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    Timothy Williams
    Timothy Williams, MBA, FACHE, FACMPE
    Practice administrators need excellent employee performance to drive best practice outcomes. Those employees need to be recognized for the role they play in the delivery of excellence in service and clinical quality.1 An aligned financial incentive program is crucial to recognize staff and engage them to help achieve desired outcomes.2

    Editor’s note: This article was adapted from a paper submitted toward fulfillment of the requirements of Fellowship in the American College of Medical Practice Executives. Learn more about ACMPE certification: mgma.com/acmpe.

    The importance of recognition

    People desire recognition for the work they do and the role they play in the organization. There are three major rationale for recognizing employees:
    1. Morale: Clinical operations function in many non-standard work schedules, including various shifts and hours to meet the needs of patient care. Individuals engaging in meaningful work validates their time as professionals. Recognizing and rewarding employees for their contributions and achievements helps give greater meaning and a sense of purpose and provides a greater holistic perspective of their individual importance.3
    2. Relationships: Rewarding and recognizing performance makes individuals feel valued by leadership, which builds trust in the workplace. It also reinforces desired performance, which aids in strengthening culture.4  
    3. Performance: Showing genuine appreciation and recognizing people is crucial to ensuring employee engagement and work performance. Employees who are recognized and rewarded for their work perform at a higher level and are more likely to positively interact with patients.5

    Financial incentives

    Financial incentives are another way to motivate employees to achieve goals or desired performance. The level of incentive is based on industry demand, role or position, geographic location, employment status (full-time, part-time, etc.), skill set and degree of difficulty for achieving results. It is a huge investment to offer this type of incentive, which is a factor in why many healthcare organizations choose not to offer a bonus program.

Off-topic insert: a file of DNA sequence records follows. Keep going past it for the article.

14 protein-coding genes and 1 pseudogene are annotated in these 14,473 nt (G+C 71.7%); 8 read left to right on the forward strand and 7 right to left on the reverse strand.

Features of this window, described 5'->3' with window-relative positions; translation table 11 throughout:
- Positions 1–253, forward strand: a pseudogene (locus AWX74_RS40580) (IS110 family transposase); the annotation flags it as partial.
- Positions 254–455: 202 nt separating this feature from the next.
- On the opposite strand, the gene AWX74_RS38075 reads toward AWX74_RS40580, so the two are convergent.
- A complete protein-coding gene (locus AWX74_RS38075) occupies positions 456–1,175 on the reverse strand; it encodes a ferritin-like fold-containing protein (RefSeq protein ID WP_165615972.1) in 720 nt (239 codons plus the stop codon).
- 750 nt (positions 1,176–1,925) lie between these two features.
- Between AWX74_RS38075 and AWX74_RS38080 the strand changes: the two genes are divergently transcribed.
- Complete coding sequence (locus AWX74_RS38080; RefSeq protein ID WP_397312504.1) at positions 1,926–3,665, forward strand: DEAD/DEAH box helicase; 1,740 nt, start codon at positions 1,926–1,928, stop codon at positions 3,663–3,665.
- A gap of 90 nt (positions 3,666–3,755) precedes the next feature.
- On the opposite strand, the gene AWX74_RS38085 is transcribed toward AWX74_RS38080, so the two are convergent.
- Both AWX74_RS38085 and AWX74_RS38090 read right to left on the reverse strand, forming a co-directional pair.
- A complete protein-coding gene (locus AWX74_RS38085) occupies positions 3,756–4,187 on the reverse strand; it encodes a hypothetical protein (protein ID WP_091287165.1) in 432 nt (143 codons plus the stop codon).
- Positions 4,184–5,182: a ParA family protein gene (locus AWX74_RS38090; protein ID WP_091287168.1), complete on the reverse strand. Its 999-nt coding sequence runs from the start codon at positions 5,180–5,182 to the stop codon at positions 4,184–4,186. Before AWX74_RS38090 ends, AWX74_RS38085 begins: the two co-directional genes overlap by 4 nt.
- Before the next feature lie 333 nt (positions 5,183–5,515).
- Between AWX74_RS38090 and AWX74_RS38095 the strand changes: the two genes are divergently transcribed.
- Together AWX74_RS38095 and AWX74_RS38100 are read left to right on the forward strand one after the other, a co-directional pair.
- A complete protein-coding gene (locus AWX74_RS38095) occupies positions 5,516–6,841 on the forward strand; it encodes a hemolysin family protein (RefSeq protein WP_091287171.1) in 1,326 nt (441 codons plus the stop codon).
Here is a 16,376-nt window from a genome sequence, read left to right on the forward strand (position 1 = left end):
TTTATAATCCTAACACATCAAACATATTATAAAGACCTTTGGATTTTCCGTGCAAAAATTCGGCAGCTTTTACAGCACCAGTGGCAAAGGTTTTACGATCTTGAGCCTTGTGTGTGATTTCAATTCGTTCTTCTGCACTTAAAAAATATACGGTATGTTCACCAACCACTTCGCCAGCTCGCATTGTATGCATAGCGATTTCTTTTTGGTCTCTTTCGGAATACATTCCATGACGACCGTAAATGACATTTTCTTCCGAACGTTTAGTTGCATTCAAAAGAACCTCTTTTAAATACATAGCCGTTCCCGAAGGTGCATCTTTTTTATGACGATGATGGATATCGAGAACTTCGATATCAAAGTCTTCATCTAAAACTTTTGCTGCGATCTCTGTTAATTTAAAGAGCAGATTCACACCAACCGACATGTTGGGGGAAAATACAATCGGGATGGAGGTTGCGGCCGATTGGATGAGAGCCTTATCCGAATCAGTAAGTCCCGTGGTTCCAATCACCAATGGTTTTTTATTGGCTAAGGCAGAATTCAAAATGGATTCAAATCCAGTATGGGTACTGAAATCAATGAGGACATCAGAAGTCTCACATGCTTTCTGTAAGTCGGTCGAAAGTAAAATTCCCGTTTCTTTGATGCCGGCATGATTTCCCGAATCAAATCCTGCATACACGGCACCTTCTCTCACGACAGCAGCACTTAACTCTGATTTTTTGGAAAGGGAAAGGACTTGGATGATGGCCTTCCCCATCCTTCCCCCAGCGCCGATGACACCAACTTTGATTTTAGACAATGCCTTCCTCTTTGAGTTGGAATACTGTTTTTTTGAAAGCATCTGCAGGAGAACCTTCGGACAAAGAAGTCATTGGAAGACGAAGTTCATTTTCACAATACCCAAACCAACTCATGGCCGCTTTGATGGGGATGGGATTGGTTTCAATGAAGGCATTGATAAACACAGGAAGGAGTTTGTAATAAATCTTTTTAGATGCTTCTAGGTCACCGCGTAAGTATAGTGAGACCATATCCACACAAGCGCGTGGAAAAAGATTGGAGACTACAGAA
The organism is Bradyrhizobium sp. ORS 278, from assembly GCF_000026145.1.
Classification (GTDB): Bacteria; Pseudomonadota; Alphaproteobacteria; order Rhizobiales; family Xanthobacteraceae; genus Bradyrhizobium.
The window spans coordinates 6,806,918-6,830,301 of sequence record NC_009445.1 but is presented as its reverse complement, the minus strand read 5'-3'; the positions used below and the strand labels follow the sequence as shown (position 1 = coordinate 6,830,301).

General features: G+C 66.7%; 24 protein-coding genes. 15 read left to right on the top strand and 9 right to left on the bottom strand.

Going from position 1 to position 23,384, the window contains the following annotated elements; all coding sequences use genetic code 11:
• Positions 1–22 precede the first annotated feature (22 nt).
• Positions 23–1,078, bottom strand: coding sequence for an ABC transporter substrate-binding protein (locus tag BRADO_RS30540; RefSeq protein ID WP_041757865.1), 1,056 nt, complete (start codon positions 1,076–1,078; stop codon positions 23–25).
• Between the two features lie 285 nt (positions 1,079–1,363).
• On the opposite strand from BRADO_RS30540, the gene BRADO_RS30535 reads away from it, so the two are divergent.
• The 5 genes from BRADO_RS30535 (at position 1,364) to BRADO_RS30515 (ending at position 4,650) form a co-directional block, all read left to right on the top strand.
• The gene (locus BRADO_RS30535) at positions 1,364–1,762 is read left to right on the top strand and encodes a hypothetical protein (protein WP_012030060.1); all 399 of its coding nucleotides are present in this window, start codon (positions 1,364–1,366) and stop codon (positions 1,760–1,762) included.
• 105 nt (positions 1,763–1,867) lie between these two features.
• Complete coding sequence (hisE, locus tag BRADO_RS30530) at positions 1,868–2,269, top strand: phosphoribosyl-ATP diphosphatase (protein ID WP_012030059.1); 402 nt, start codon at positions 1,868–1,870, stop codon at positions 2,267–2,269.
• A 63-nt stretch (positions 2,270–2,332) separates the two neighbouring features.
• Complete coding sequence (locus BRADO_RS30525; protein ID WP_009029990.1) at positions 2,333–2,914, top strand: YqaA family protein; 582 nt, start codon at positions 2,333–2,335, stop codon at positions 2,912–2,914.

When a financial incentive is dangled for outstanding work, meeting targets and achieving desired goals, what happens if the reward is discontinued? Attaining the same level of performance with no bonus poses the danger of promoting a lack of motivation or drive. The negative impact can potentially affect morale and performance when the incentive is removed.

    Developing an incentive bonus program

    When done correctly, a financial incentive bonus program is an effective tool to further drive the desired performance and outcomes for the organization. One health system in the Midwest implemented an employee bonus system for ambulatory clinics. In three years, patient satisfaction rose from the 12th percentile nationwide to the 78th. Initially, only six clinics were meeting the organization’s aligned goals; after implementation, this jumped to 33 of 50 clinics.6

    To ensure a successful program, several key elements must be clearly agreed upon and developed prior to implementation, including organizationally aligned goals, measuring reliable and objective data, planning in the financial budget, employees’ ability to impact outcomes and taking a team-based approach to performance and payout.

    Aligned goals with the organization

    The heart of an incentive bonus program is establishing goals for measurement and performance targets. Whether they are developed at a higher system level or locally and approved by a leadership team, clear organizational goals guide employee action. If the goals are not in harmony with the overall strategic direction of the organization, the program will not meet desired outcomes.

    It is common for many healthcare organizations or systems to embrace the five pillars of excellence championed by the Studer Group: service, people, quality, finance and growth.7 They serve as a foundation for organizational goals in meeting service and operational excellence, while providing a focus for leadership strategy. Using the pillars as a framework for ensuring balance helps focus on key performance actions by not being narrowly subjective in one area.

    Reliable and objective data

    Regardless of the aligned goals utilized by the organization, it is imperative to use reliable and objective data in producing standard reports. Ensuring the data is accurate and easy to understand for all staff provides credibility for the bonus program. After selecting the appropriate data, another component is maintaining transparency and consistency. Any incentive program in which expectations, rules or standards change mid-program-year stands to be in jeopardy. Program perception has a better chance of remaining unbiased with objective data and the removal of any potential judgment errors.

    Financial budget

    Including the bonus program in the annual budget ensures financial responsibility and a commitment by leadership to invest in their team.